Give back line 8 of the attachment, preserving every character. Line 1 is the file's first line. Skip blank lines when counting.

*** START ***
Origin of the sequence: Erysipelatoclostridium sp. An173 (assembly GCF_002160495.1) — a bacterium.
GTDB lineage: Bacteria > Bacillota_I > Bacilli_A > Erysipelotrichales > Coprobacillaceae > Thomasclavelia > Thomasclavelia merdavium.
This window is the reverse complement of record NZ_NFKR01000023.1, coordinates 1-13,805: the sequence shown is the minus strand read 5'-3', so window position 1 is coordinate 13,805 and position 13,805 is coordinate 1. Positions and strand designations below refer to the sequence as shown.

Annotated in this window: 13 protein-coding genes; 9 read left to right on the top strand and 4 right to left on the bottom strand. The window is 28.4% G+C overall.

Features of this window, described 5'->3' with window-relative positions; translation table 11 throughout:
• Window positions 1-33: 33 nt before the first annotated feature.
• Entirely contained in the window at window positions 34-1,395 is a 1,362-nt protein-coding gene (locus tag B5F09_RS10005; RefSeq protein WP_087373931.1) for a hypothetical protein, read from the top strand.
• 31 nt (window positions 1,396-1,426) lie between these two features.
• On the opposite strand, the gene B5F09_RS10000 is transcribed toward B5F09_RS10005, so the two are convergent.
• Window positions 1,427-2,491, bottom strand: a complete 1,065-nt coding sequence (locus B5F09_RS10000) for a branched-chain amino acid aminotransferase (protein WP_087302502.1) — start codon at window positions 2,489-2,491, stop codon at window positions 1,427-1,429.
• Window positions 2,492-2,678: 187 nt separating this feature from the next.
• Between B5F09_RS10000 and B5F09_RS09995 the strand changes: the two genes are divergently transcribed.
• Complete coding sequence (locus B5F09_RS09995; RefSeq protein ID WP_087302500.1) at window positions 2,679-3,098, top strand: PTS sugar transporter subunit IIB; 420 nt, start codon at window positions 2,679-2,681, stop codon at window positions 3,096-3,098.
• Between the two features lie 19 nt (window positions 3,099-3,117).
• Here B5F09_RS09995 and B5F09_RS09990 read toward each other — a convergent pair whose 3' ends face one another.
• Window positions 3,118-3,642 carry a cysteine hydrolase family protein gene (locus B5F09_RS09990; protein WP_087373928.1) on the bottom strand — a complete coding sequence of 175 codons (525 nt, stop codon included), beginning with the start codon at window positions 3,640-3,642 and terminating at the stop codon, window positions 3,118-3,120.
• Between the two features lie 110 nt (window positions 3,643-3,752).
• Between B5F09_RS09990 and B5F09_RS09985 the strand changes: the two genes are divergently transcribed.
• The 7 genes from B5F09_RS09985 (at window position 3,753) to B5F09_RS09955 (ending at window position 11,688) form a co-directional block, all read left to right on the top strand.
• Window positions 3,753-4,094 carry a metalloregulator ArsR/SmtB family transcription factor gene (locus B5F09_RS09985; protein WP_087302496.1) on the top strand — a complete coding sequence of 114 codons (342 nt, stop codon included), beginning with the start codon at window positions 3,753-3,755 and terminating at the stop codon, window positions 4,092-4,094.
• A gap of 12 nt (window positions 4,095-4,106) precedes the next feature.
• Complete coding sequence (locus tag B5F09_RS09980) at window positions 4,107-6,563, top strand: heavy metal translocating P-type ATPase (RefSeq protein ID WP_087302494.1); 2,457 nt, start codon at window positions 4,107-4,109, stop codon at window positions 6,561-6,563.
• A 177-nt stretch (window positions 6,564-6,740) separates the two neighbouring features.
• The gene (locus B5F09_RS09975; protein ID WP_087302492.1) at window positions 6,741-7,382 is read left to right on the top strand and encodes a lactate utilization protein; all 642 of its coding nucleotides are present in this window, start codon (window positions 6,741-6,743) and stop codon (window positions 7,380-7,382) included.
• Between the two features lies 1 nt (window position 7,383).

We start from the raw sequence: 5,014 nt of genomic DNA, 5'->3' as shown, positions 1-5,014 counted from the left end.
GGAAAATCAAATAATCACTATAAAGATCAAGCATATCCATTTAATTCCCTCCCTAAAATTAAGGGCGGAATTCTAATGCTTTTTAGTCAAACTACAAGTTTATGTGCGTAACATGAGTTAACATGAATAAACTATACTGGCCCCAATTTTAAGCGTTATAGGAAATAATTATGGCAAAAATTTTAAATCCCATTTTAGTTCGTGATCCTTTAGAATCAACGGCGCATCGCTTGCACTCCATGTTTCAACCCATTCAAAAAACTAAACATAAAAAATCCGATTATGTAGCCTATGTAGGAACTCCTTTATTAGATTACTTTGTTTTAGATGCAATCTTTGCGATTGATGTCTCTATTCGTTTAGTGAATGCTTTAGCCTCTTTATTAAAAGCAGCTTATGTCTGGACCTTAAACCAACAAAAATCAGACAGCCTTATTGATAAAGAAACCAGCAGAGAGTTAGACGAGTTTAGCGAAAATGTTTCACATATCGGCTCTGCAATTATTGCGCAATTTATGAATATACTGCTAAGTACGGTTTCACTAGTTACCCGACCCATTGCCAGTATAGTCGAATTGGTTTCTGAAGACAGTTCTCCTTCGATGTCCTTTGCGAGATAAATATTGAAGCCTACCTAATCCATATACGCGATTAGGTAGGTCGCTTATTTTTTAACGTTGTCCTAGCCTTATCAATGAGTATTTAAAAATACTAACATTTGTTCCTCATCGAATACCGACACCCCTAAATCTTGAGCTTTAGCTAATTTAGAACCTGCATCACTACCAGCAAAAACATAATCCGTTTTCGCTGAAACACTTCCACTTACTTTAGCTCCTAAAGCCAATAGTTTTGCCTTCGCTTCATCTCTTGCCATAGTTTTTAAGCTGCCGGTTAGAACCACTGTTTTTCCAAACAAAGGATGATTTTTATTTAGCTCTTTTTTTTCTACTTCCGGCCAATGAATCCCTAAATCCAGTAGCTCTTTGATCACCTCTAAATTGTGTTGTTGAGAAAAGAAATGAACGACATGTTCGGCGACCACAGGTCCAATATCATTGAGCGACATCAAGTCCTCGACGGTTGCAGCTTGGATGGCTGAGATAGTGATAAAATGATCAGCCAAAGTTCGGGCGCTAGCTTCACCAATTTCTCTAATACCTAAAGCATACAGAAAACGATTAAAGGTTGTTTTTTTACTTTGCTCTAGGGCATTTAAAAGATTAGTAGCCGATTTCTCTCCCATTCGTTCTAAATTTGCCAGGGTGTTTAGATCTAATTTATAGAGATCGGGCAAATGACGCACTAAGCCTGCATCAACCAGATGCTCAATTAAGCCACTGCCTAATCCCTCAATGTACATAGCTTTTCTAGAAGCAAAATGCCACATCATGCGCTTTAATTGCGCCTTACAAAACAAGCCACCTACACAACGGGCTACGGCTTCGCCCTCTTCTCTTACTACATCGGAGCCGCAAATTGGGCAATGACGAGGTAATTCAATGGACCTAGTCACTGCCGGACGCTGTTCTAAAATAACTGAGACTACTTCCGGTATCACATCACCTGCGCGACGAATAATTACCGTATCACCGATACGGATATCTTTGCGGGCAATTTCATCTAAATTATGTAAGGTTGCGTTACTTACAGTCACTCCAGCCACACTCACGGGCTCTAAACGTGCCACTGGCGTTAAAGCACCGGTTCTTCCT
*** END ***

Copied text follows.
• 31 nt (window positions 1,396-1,426) lie between these two features.